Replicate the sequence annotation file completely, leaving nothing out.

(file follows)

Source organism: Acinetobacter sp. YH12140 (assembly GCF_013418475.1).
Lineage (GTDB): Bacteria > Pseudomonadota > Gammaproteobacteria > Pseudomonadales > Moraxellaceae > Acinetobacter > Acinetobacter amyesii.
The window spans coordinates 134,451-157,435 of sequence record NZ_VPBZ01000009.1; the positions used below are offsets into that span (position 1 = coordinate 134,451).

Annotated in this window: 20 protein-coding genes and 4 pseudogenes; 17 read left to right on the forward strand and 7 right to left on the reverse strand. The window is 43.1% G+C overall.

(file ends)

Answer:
Source organism: Acinetobacter sp. YH12140 (assembly GCF_013418475.1).
Lineage (GTDB): Bacteria > Pseudomonadota > Gammaproteobacteria > Pseudomonadales > Moraxellaceae > Acinetobacter > Acinetobacter amyesii.
The window spans coordinates 134,451-157,435 of sequence record NZ_VPBZ01000009.1; the positions used below are offsets into that span (position 1 = coordinate 134,451).

Annotated in this window: 20 protein-coding genes and 4 pseudogenes; 17 read left to right on the forward strand and 7 right to left on the reverse strand. The window is 43.1% G+C overall.